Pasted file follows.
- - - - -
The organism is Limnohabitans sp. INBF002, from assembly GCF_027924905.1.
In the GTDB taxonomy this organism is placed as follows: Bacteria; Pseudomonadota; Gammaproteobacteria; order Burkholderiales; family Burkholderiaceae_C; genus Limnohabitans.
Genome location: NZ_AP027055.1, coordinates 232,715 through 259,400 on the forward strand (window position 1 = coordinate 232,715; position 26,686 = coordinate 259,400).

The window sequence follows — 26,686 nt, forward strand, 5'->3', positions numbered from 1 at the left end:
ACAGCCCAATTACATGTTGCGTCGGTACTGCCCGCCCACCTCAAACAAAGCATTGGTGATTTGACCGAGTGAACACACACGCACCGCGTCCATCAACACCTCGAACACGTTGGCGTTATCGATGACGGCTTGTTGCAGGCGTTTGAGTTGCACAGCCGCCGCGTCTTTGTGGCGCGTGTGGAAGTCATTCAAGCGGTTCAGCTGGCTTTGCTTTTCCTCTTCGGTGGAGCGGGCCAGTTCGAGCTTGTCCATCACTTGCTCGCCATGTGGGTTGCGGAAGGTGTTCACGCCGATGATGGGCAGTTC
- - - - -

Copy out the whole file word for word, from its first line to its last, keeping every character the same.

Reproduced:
The organism is Limnohabitans sp. INBF002, from assembly GCF_027924905.1.
In the GTDB taxonomy this organism is placed as follows: Bacteria; Pseudomonadota; Gammaproteobacteria; order Burkholderiales; family Burkholderiaceae_C; genus Limnohabitans.
Genome location: NZ_AP027055.1, coordinates 232,715 through 259,400 on the forward strand (window position 1 = coordinate 232,715; position 26,686 = coordinate 259,400).

The window sequence follows — 26,686 nt, forward strand, 5'->3', positions numbered from 1 at the left end:
ACAGCCCAATTACATGTTGCGTCGGTACTGCCCGCCCACCTCAAACAAAGCATTGGTGATTTGACCGAGTGAACACACACGCACCGCGTCCATCAACACCTCGAACACGTTGGCGTTATCGATGACGGCTTGTTGCAGGCGTTTGAGTTGCACAGCCGCCGCGTCTTTGTGGCGCGTGTGGAAGTCATTCAAGCGGTTCAGCTGGCTTTGCTTTTCCTCTTCGGTGGAGCGGGCCAGTTCGAGCTTGTCCATCACTTGCTCGCCATGTGGGTTGCGGAAGGTGTTCACGCCGATGATGGGCAGTTC